Everything you need to know about Madrid Open's model ball girls and ball boys controversy

Madrid Open has used models in crop tops and mini skirts in place of regular ball kids in shorts and t-shirts.
Madrid Open has used models in crop tops and mini skirts in place of regular ball kids in shorts and t-shirts.

For the first time ever, the Madrid Open Masters 1000 tournament this year has been stretched over two weeks. And while that hasn't gone down well with all the players, the bigger controversy is the tournament's decision to use models in crop tops and mini skirts in place of regular ball kids in shorts and t-shirts.

The model ball girls have been seen only when the men have played on the center court of the La Caja Magica Stadium - Manolo Santana. This has sparked a huge debate in the tennis world, with the majority of fans criticizing the tournament organizers.

Spain's Secretary of State for Equality Soledad Murillo has also slammed the decision, saying that the introduction of models “contributes to fomenting clear discrimination towards women who appear as simple objects of decoration and amusement."

When were model ball girls introduced at the Madrid Open?

2004 Madrid Masters
2004 Madrid Masters

The Madrid Open, which is also known for its experiment with the infamous blue clay in 2012, replaced the Masters 1000 event in Stuttgart back in 2002. But the tournament was played on the indoor hardcourts of the Madrid Arena in October before it was shifted to the claycourts of the La Caja Magica Stadium in May 2009.

Rafael Nadal is the most successful champion in Madrid, having won the title five times.

Former Romanian player and business tycoon Ion Tiriac, who earlier owned the rights to the tournament, introduced models aged between 19 and 28 in the third (2004) edition of the tournament.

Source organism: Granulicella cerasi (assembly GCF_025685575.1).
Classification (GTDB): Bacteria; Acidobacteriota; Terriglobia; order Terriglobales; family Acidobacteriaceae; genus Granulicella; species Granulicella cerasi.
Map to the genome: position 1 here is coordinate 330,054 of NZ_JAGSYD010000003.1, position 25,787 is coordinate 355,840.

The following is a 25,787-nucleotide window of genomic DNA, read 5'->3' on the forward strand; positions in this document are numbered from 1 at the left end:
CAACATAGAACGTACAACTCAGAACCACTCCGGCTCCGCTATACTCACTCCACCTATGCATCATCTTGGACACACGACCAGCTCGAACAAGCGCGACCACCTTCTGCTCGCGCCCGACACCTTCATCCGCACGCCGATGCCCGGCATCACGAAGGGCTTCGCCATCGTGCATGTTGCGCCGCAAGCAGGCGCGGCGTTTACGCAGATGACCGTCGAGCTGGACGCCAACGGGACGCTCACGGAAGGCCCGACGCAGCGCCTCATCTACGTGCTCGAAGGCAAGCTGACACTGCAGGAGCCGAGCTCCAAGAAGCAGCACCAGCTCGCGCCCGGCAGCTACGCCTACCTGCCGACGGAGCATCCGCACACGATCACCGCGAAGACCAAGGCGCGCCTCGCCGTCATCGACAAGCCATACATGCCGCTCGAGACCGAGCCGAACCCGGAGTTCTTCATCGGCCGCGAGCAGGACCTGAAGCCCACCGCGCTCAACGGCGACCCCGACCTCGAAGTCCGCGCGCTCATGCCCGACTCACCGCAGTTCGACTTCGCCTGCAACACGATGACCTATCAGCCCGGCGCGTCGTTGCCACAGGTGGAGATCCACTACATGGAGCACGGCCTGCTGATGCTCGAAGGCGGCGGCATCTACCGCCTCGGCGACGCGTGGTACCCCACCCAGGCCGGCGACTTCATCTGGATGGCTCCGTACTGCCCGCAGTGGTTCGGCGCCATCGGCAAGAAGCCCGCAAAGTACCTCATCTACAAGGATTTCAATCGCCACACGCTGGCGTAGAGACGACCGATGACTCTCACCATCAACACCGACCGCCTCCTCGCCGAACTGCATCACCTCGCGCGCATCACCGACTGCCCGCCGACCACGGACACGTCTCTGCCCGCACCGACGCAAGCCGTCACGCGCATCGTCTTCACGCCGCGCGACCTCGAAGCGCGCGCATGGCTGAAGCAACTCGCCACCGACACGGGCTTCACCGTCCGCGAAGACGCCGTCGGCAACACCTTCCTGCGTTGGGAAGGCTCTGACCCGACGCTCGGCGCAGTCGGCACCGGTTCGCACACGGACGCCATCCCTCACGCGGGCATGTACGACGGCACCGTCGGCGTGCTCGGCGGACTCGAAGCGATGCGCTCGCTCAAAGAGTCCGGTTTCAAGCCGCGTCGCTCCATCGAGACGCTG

The models were recruited from numerous agencies in Spain, and sported Hugo Boss clothes. Male models were also introduced in 2006.

US-based international sports agency IMG took over the running of the Madrid Open from Tiriac in 2021.

A TikTok user, who goes by '@itslizasworld' and has worked as a ball kid at the Wimbledon Championships in the past, was among the first ones to notice models at the ongoing Madrid Open. She promptly raised the issue on social media.

Several fans have accused the organizers in the Spanish capital of objectifying women to attract more views and increase TRPs.

Players' comments on model ball girls at Madrid Open

Former World No. 1 Andre Agassi lost to Russia's Marat Safin in the semifinals of the 2004 Madrid Masters. When asked about the model ball girls after the match, the American first joked that he was distracted and then stated that he didn't think it was necessary for tennis.

“It was difficult, to say the least, to concentrate on the ball. But I suppose I had an advantage, I’m used to playing with my wife [Steffi Graf]. I need some time to let it absorb. It’s important for our sport to understand its product clearly but I’m not quite convinced it’s part of our product.”

Safin defeated Argentine David Nalbandian in the final in 2004. Asked what he thought about the models, Safin said:

“The models mean people are still talking about tennis. Good publicity, bad publicity. It doesn’t matter.”

When Rennae Stubbs learned about the models this year, she called it a "ridiculous" step.

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